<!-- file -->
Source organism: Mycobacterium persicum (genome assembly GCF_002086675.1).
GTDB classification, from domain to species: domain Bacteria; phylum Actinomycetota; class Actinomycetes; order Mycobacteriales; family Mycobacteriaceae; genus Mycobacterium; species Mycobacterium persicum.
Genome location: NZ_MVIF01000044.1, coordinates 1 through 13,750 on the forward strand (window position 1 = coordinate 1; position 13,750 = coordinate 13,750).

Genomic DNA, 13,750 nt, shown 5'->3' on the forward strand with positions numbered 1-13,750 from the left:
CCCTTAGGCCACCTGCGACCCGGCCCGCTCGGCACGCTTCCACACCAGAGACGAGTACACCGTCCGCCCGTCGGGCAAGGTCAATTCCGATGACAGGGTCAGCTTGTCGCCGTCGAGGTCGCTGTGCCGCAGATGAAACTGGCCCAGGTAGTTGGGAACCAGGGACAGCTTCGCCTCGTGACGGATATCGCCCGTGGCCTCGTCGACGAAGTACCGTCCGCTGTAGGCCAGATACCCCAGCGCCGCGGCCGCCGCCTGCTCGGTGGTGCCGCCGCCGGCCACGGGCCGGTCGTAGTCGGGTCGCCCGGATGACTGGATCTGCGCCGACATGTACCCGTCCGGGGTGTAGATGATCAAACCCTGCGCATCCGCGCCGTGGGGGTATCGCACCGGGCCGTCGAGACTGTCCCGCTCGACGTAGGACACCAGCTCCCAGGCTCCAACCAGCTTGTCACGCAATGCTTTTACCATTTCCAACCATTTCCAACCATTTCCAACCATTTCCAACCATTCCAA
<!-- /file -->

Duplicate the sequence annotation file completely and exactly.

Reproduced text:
Source organism: Mycobacterium persicum (genome assembly GCF_002086675.1).
GTDB classification, from domain to species: domain Bacteria; phylum Actinomycetota; class Actinomycetes; order Mycobacteriales; family Mycobacteriaceae; genus Mycobacterium; species Mycobacterium persicum.
Genome location: NZ_MVIF01000044.1, coordinates 1 through 13,750 on the forward strand (window position 1 = coordinate 1; position 13,750 = coordinate 13,750).

Genomic DNA, 13,750 nt, shown 5'->3' on the forward strand with positions numbered 1-13,750 from the left:
CCCTTAGGCCACCTGCGACCCGGCCCGCTCGGCACGCTTCCACACCAGAGACGAGTACACCGTCCGCCCGTCGGGCAAGGTCAATTCCGATGACAGGGTCAGCTTGTCGCCGTCGAGGTCGCTGTGCCGCAGATGAAACTGGCCCAGGTAGTTGGGAACCAGGGACAGCTTCGCCTCGTGACGGATATCGCCCGTGGCCTCGTCGACGAAGTACCGTCCGCTGTAGGCCAGATACCCCAGCGCCGCGGCCGCCGCCTGCTCGGTGGTGCCGCCGCCGGCCACGGGCCGGTCGTAGTCGGGTCGCCCGGATGACTGGATCTGCGCCGACATGTACCCGTCCGGGGTGTAGATGATCAAACCCTGCGCATCCGCGCCGTGGGGGTATCGCACCGGGCCGTCGAGACTGTCCCGCTCGACGTAGGACACCAGCTCCCAGGCTCCAACCAGCTTGTCACGCAATGCTTTTACCATTTCCAACCATTTCCAACCATTTCCAACCATTTCCAACCATTCCAA